Any function is a contingent reality, something that not only could have been otherwise but (more interestingly) which could still be otherwise. A technics of cognition then beckons, in which an understanding of the principles of the functioning offers at least the possibility of engineering new functions in the same way that understanding the function of airflow, shape and lifting force offered the possibility of the new function of mechanical flight, resulting in the nightmare of air warfare amongst other things. A technics of cognition can produce nothing other than the contingent facts of scientific knowledge, which is in no way to demean the sheer power of these facts in the practical reality of living. ’Thought’, however, produces necessity, the very idea of necessity as well as the only instantiations of necessity and in so doing produces the very concept of the contingent, the necessity of which is entirely and only a thought. The creation of thought is the creation of necessity – and nothing besides.
The Kantian is not going to disagree with this account so far. Pure thought produces the form, the necessity of particular connections, but in itself is entirely unproductive. Reason must be conjoined with intuition to form a cognition of the understanding which is of any use, outside of the realm of mathematics in which the pure production of necessity reigns supreme and the constructions of reason have legitimacy and power. It is in the illegitimate application of this power of producing necessity to the realm of the real which produces the irresolvable disputes of metaphysics and forces Kant to establish his court of reason and set the limits to this productive power. It is not ’thought’ in the abstract, then, that produces necessity but rather reason as a particular faculty of cognition. This faculty is only one aspect of cognition, the faculties of understanding, intuition, judgment and the imagination all playing their own role in a kind of ’modular model’ of cognition which needs careful classification and analysis. The Kantian is not going to deny, in effect, that there is a role for the creation of concepts, merely limit such activity to the formal realm of mathematics. Outside of this realm construction is dangerous and liable to produce metaphysics, untestable speculations which are undecidable or ’uninsurable’. The Kantian, in effect, analyses the activity of cognition into the various faculties, establishes the root of the production of necessity within the faculty of reason and then shows both how it goes wrong and how it might be limited productively. Kant insures cognition against the uninsurable losses of the productions of pure reason.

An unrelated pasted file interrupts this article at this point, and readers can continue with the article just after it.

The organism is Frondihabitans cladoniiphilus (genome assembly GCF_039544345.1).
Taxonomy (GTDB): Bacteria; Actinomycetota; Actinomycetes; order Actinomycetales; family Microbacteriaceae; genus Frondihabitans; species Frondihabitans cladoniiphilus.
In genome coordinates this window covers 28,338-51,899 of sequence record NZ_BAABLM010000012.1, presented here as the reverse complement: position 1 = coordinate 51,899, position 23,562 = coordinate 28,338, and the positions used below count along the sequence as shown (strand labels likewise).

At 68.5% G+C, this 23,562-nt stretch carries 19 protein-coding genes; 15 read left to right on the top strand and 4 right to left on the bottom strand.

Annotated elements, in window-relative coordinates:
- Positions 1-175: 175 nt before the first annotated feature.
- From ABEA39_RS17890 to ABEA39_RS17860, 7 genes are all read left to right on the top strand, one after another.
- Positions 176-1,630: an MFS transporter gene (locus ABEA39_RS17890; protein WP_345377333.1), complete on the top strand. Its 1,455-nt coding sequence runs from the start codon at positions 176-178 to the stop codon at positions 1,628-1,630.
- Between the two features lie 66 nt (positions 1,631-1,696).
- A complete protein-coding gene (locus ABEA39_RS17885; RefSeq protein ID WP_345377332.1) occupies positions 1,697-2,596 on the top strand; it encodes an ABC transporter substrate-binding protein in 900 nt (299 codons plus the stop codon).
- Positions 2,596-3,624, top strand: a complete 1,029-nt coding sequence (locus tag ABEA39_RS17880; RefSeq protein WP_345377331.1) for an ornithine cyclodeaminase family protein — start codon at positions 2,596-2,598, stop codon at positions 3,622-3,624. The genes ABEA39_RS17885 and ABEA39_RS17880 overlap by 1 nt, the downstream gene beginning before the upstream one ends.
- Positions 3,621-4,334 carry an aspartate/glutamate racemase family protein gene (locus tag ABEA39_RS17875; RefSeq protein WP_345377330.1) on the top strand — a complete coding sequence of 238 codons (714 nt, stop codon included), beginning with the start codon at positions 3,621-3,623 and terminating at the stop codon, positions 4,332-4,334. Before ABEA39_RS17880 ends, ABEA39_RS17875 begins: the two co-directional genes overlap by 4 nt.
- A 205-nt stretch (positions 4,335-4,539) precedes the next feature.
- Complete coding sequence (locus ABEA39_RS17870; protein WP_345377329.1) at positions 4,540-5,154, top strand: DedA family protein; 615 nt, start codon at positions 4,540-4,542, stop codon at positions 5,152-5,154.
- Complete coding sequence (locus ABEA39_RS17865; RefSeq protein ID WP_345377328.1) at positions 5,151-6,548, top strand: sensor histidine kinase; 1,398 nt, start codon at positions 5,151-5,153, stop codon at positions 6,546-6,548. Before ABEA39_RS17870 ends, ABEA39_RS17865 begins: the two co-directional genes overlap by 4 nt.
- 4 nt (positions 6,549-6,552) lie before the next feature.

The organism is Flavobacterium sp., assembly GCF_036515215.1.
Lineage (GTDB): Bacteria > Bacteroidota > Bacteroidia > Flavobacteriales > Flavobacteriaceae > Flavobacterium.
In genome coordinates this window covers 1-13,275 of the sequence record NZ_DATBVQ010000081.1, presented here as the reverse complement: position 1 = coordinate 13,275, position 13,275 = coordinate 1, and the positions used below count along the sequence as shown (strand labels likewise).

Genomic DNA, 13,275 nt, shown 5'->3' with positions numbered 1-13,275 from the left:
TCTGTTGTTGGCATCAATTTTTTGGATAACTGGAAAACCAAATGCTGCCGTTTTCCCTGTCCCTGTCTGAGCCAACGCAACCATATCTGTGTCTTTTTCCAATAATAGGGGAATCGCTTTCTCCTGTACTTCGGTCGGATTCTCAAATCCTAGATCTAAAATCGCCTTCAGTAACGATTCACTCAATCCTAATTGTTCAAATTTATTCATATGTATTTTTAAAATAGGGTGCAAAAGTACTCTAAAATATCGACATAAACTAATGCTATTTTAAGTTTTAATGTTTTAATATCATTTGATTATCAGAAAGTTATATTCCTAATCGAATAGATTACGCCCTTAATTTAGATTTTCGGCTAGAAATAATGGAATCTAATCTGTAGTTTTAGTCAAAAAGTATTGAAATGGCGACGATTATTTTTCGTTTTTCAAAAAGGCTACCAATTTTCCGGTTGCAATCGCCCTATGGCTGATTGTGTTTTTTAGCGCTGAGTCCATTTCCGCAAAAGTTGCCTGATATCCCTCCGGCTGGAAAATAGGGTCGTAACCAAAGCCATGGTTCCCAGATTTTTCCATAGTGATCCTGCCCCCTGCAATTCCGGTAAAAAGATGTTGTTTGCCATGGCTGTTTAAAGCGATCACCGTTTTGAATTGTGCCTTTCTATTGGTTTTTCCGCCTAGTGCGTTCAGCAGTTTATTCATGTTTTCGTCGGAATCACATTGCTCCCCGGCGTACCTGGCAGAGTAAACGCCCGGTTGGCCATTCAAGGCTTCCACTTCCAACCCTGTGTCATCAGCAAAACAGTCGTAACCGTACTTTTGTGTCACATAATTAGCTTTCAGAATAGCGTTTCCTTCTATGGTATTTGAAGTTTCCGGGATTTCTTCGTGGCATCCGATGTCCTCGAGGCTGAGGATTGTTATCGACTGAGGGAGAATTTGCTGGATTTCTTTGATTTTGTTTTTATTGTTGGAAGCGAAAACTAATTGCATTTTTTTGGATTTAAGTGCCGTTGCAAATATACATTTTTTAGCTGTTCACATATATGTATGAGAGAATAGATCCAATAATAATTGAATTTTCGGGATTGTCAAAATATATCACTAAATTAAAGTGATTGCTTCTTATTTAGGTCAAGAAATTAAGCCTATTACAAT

1 Everyman edition, trans J.M.D.Meiklejohn, 1991: 1, henceforth in the text as (1991:n).
2 Heidegger’s name cannot be ignored at this point since this refusal of the presupposition that we ’are already thinking’ is also central to his work.